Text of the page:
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      Cover of Conversations with Meister Eckhart   Cover of The Journey Home   Simon Parke with his latest book, The Indecent Death of a Madam

The zero hour


In the last episode, what didn’t happen? Billy disturbed Charles and Cromwell, who all then went berserk; Mr Johnson and the ambulance crew had a good idea; David saved Inky, Cadbury caught Billy and farmer and king said goodbye. Meanwhile, Patricia, the vicar and Mrs Post were undertaking a difficult task. And then the tremors came!

Dr Hafiz had been the first to sense the danger.

‘We must leave this place,’ he said firmly.

‘But why?’ asked Cadbury.

She was still with Billy, stroking his hair, and telling him everything was all right. ‘Everything’s all right now, Billy.’

But everything wasn’t all right with Inky, who was not pleased to see Cadbury with another man – especially a miscreant like Billy! Trying circumstances, but he reasoned with himself to stay calm:

‘I must allow these things,’ he said to himself. ‘Despite the feelings presently passing through my body. No conclusions should be jumped to whilst I’m in this state. It doesn’t mean she doesn’t love me. And if it does, I’ll kill him; or something. Anyway, who needs women? I can take them or leave them!’

It was then that Hafiz started talking of danger, and soon they all felt the rumblings. Cracks were appearing in the rock above their heads, scree beginning to fall, and all of a sudden, the only thing to do was get out – if only they could find their way back to the surface.

‘Follow me,’ said the Kid.

‘Are you sure?’ said Jane. ‘You’re so young.’

The Kid looked at her.

‘If we die, we will die as adventurers!’ said Inky.

‘Well, I’m glad I came – whether I die or not,’ said David. ‘And I’m glad I came with you all.’

‘And I’m glad that Billy came,’ said Cadbury.

Billy was just loving being part of all this, and not being sent away somewhere. ‘I don’t know what came over me back there!’ he said.

‘The past,’ said the doctor. ‘The past came and whispered lies into your ear. But it will whisper less as time goes by.’

But Inky still had a bone to pick with him: ‘You can’t do that sort of thing, Billy. Attacking people! It’s not acceptable behaviour.’

‘Be quiet,’ said Cadbury.

‘Do you love me, though?’ asked Inky.

‘Inky! Billy’s my friend! We go way back!’

‘Darlings, darlings!’ said the doctor. ‘Let us stand in a circle.’

‘Do we have time?’ asked Jane.

More rocks were falling, and a spray of water was now dowsing them in cold.

‘There is always time for solidarity,’ said Hafiz.

‘Well, do you?’ asked Inky.

A boulder crashed to their left, as they solemnly took each others hands; and as Cadbury gave Inky’s hand a special squeeze.

‘And now we must fly like birds from a trap,’ said the doctor. ‘Fly like birds towards the sky and air. An exquisite world awaits us; our dear village – Misty Longings! And we shall get there together – or die in the attempt! Yes?’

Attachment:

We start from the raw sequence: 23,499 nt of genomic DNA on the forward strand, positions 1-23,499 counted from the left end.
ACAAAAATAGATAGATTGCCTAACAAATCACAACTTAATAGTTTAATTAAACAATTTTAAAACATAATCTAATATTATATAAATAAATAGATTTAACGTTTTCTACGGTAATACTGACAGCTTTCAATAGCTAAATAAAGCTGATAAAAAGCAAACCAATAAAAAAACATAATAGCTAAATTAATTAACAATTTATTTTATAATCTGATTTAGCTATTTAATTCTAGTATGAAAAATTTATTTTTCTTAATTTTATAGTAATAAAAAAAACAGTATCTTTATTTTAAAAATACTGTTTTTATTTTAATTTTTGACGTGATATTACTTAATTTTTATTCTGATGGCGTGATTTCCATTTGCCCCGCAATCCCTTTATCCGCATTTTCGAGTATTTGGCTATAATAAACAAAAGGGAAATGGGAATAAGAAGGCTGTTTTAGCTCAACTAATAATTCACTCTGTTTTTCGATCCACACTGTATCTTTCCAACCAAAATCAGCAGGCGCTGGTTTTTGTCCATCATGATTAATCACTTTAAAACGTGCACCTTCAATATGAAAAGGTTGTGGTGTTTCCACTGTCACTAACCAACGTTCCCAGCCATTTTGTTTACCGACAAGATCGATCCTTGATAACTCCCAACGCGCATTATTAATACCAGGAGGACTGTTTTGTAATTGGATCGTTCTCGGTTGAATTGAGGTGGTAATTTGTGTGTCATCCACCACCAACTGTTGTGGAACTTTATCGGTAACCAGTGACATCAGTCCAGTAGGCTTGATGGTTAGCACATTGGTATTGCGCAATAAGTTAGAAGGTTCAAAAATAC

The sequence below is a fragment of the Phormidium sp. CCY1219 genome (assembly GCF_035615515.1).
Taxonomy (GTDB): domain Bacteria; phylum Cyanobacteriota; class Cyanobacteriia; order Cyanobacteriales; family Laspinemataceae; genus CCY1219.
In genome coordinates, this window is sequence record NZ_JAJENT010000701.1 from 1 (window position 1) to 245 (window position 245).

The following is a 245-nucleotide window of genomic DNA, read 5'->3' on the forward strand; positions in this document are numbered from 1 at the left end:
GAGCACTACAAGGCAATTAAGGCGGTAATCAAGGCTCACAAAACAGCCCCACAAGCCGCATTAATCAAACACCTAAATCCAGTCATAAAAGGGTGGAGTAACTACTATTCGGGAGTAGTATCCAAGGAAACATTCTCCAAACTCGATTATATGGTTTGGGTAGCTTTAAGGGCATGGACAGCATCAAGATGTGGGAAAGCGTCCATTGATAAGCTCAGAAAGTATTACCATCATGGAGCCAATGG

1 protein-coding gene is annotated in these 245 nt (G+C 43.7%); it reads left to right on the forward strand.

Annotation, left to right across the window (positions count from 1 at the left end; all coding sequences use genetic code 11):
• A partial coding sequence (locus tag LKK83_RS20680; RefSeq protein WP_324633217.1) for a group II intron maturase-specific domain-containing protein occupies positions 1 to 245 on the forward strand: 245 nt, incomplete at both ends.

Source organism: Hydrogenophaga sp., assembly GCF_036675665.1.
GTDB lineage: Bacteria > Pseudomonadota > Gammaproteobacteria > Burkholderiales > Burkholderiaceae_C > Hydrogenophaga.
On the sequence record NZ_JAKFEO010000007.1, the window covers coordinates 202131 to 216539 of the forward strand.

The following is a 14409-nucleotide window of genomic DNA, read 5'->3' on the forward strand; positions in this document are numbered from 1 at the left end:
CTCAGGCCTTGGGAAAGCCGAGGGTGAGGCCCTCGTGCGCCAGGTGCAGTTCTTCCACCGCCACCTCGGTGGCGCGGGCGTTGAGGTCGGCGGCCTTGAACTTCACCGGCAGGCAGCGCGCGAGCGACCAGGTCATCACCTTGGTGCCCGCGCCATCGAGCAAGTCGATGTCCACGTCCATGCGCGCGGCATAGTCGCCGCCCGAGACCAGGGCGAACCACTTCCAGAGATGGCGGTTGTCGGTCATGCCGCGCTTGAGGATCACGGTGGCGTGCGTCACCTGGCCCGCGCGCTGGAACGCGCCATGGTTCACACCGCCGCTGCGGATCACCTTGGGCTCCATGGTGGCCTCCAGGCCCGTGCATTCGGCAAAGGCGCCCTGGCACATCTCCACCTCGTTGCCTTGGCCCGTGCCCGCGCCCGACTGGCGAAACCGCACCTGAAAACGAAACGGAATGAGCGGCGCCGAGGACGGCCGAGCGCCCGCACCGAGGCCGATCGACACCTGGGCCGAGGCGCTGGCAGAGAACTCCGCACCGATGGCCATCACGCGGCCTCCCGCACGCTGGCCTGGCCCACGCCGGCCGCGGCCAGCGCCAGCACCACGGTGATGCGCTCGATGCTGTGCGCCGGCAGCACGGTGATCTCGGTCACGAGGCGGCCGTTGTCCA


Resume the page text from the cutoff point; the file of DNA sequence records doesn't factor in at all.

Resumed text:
‘Yes and yes again!’ they all said.

‘Rock on!’ said Inky. ‘Get it?’

‘Cue lights, bells and whistles, darlings!’ said the doctor. ‘We follow the Kid! The enlightened one must lead the way.’


After the eruptions of the day before, Tuesday dawned crisp, bright and sunny in Misty Longings. It was the perfect winter morning, and effortlessly beguiling. Granted, not a good day for wall-menders, for surely the frost would buckle a stone or two; but for the rest, white grass and deep red holly berries.

‘I must get the church heating on early today,’ said Rex to himself as he walked through the graveyard, remembering the events of the previous afternoon with some relish. For after the amazing earth tremors, things had worked out surprisingly well.

Patricia had got the car back on track, and Mr Post had been returned to his wrapping. It had been a shock to find the dead man’s foot resting on his shoulder, but that was soon forgotten by Rex on reaching the church.

‘Nearly there!’ said Rex, as the three of them staggered inexpertly up the church path.

‘Carrying an inert body is not as easy as it looks,’ said Patricia despondently.

‘Especially one that smells as bad as this!’ said Rex.

‘I hadn’t been going to mention the smell,’ said Patricia, who was planning on a two-day deep body clean after all this.

‘Still, noses to the grindstone, eh?’ said Rex, playing the encouraging leader.

‘I wish my nose was to a grindstone’ said Patricia. ‘Anywhere, in fact, but where it is now!’

It was her misfortune to find her face uncomfortably near the dead man’s groin.

And then Mrs Post had posed the question: ‘Do we have a coffin ready, vicar?’

‘A coffin?’ said Rex, playing for time, because he had completely forgotten about a coffin.

‘We’ll need a coffin obviously.’

‘Obviously!’ said Rex.